We now have a wonderful opportunity in front of us. After the disappointments of the Keyte era, and the nightmare we’ve just endured, we finally have a chance to shape our own destiny. If the recent times have taught us anything, it is that we are lucky enough to have a fan base that is committed, resourceful, and hugely talented. The expertise that we can utilise in rebuilding the club is astounding. As Martin Watson said at the trust meeting, “who knew we had so many experts on bond trading in Herefordshire”.
I also understand that not everyone is going to feel the way I do. Some fans are going to need the time and space to come around to embracing the new club. That is understandable. But I hope they at least remain open-minded. Any amount of rationalising on my part will hopefully dwindle into insignificance compared to a packed Edgar Street on a balmy afternoon in August. Do we really want to give Agombar and Lonsdale the power to take those days away from us?
I’ve met some wonderful people over the last few months. And though I’ve been a supporter for decades, I’ve never felt so close to my fellow fans. From the lovely lady I met at the St Neots protest, who proudly proclaimed that she had recently been fitted with a bovine heart valve, so was “more of a bull” than me, to Mr. John Hancock with his ubiquitous “I Want My Club Back” banner, who attended his first game with his father in 1948, to Stephen Niblett, who selflessly auctioned his own club memorabilia to subsidise unpaid wages.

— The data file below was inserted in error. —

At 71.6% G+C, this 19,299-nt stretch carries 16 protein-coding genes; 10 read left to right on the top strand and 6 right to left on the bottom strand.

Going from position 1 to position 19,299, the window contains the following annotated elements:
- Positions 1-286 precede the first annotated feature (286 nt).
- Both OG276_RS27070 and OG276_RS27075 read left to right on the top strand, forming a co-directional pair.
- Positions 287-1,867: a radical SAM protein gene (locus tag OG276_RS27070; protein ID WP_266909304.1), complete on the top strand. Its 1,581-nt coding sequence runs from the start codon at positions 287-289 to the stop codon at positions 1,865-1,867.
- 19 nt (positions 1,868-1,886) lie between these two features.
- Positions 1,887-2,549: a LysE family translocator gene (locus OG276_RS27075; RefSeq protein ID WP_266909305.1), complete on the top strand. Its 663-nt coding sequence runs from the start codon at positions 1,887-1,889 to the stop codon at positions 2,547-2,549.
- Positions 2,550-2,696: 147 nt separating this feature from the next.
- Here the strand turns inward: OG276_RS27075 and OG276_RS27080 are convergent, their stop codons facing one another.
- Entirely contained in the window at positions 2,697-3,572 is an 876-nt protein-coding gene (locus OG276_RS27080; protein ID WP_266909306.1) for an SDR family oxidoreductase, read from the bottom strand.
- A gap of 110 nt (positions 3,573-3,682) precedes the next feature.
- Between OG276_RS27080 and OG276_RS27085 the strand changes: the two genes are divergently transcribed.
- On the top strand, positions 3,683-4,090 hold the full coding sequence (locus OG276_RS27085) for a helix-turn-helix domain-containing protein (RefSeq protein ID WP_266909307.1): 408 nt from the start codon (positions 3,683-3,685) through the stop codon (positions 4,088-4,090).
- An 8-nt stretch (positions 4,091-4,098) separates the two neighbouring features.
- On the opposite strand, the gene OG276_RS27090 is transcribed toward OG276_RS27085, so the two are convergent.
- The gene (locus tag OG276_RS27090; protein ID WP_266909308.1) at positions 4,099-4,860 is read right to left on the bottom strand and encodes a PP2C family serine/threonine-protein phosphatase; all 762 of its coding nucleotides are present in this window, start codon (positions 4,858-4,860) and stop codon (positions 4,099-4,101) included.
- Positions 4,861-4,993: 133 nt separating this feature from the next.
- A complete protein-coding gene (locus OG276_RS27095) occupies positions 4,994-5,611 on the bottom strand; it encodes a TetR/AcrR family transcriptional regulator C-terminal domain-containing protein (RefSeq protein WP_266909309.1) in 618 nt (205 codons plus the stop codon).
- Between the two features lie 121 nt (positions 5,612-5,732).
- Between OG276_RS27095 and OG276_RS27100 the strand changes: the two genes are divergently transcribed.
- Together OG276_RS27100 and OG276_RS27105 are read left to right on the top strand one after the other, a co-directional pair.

The hardships of the last year has made me realise just how important this football club is to our city. Let’s all get together and make this club the very best of what it can be; an asset to our wonderful city, a home from home for generations of Bulls fans to come. A club in which we can all be proud, a club in which we will all have a stake, a club in which we can all BULLieve.
Lastly, a word to a man I’d rather not see back at Edgar Street. Three weeks ago Mr Lonsdale issued a ban to a loyal supporter outside the High Court, for having the temerity to care about the long-term well-being of his football club. I told him, “I’ll be here when you are long gone, Mr Lonsdale”. And indeed I am.
Talking Bull Cartoon by Mike Baldwin
Watch out for more Talking Bull cartoons from our fanzine archive in the future here at www.talkingbull.org